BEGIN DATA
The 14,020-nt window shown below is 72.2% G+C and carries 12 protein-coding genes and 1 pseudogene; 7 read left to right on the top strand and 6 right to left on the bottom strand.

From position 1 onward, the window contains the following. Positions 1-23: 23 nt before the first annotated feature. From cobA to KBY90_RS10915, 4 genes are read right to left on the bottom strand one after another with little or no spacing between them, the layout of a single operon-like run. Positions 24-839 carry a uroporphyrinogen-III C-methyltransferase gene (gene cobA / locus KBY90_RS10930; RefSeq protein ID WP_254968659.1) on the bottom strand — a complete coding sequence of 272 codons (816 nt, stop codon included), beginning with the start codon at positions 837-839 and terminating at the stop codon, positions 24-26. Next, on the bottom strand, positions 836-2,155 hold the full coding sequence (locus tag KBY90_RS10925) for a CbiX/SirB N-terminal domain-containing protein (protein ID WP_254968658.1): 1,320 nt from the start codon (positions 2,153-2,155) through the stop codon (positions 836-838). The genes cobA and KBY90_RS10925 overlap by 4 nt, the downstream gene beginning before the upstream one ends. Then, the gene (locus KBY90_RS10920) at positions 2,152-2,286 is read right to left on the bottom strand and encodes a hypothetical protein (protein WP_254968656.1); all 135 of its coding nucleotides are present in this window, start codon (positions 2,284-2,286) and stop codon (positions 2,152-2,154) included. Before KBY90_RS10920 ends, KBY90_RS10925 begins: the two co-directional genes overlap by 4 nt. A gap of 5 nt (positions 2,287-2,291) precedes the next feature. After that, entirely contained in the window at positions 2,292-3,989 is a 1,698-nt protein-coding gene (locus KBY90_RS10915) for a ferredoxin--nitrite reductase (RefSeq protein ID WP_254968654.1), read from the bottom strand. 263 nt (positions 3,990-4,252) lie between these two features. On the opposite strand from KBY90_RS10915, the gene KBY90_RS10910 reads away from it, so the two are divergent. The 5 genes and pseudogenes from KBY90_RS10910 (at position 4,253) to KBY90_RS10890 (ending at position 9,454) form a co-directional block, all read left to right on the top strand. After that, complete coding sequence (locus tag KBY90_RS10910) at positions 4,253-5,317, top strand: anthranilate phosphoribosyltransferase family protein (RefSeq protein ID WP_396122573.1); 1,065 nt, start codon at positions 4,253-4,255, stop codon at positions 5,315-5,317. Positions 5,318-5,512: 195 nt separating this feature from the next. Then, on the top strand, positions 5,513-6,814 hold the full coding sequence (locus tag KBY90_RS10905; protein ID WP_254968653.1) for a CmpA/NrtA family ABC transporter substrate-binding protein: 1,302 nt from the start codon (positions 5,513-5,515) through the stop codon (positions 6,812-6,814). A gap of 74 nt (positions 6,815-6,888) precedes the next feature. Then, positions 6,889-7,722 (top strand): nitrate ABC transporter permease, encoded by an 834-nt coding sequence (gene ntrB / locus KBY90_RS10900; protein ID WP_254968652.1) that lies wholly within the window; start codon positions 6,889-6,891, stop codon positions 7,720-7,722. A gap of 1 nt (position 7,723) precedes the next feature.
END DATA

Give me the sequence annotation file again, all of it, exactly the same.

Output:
The 14,020-nt window shown below is 72.2% G+C and carries 12 protein-coding genes and 1 pseudogene; 7 read left to right on the top strand and 6 right to left on the bottom strand.

From position 1 onward, the window contains the following. Positions 1-23: 23 nt before the first annotated feature. From cobA to KBY90_RS10915, 4 genes are read right to left on the bottom strand one after another with little or no spacing between them, the layout of a single operon-like run. Positions 24-839 carry a uroporphyrinogen-III C-methyltransferase gene (gene cobA / locus KBY90_RS10930; RefSeq protein ID WP_254968659.1) on the bottom strand — a complete coding sequence of 272 codons (816 nt, stop codon included), beginning with the start codon at positions 837-839 and terminating at the stop codon, positions 24-26. Next, on the bottom strand, positions 836-2,155 hold the full coding sequence (locus tag KBY90_RS10925) for a CbiX/SirB N-terminal domain-containing protein (protein ID WP_254968658.1): 1,320 nt from the start codon (positions 2,153-2,155) through the stop codon (positions 836-838). The genes cobA and KBY90_RS10925 overlap by 4 nt, the downstream gene beginning before the upstream one ends. Then, the gene (locus KBY90_RS10920) at positions 2,152-2,286 is read right to left on the bottom strand and encodes a hypothetical protein (protein WP_254968656.1); all 135 of its coding nucleotides are present in this window, start codon (positions 2,284-2,286) and stop codon (positions 2,152-2,154) included. Before KBY90_RS10920 ends, KBY90_RS10925 begins: the two co-directional genes overlap by 4 nt. A gap of 5 nt (positions 2,287-2,291) precedes the next feature. After that, entirely contained in the window at positions 2,292-3,989 is a 1,698-nt protein-coding gene (locus KBY90_RS10915) for a ferredoxin--nitrite reductase (RefSeq protein ID WP_254968654.1), read from the bottom strand. 263 nt (positions 3,990-4,252) lie between these two features. On the opposite strand from KBY90_RS10915, the gene KBY90_RS10910 reads away from it, so the two are divergent. The 5 genes and pseudogenes from KBY90_RS10910 (at position 4,253) to KBY90_RS10890 (ending at position 9,454) form a co-directional block, all read left to right on the top strand. After that, complete coding sequence (locus tag KBY90_RS10910) at positions 4,253-5,317, top strand: anthranilate phosphoribosyltransferase family protein (RefSeq protein ID WP_396122573.1); 1,065 nt, start codon at positions 4,253-4,255, stop codon at positions 5,315-5,317. Positions 5,318-5,512: 195 nt separating this feature from the next. Then, on the top strand, positions 5,513-6,814 hold the full coding sequence (locus tag KBY90_RS10905; protein ID WP_254968653.1) for a CmpA/NrtA family ABC transporter substrate-binding protein: 1,302 nt from the start codon (positions 5,513-5,515) through the stop codon (positions 6,812-6,814). A gap of 74 nt (positions 6,815-6,888) precedes the next feature. Then, positions 6,889-7,722 (top strand): nitrate ABC transporter permease, encoded by an 834-nt coding sequence (gene ntrB / locus KBY90_RS10900; protein ID WP_254968652.1) that lies wholly within the window; start codon positions 6,889-6,891, stop codon positions 7,720-7,722. A gap of 1 nt (position 7,723) precedes the next feature.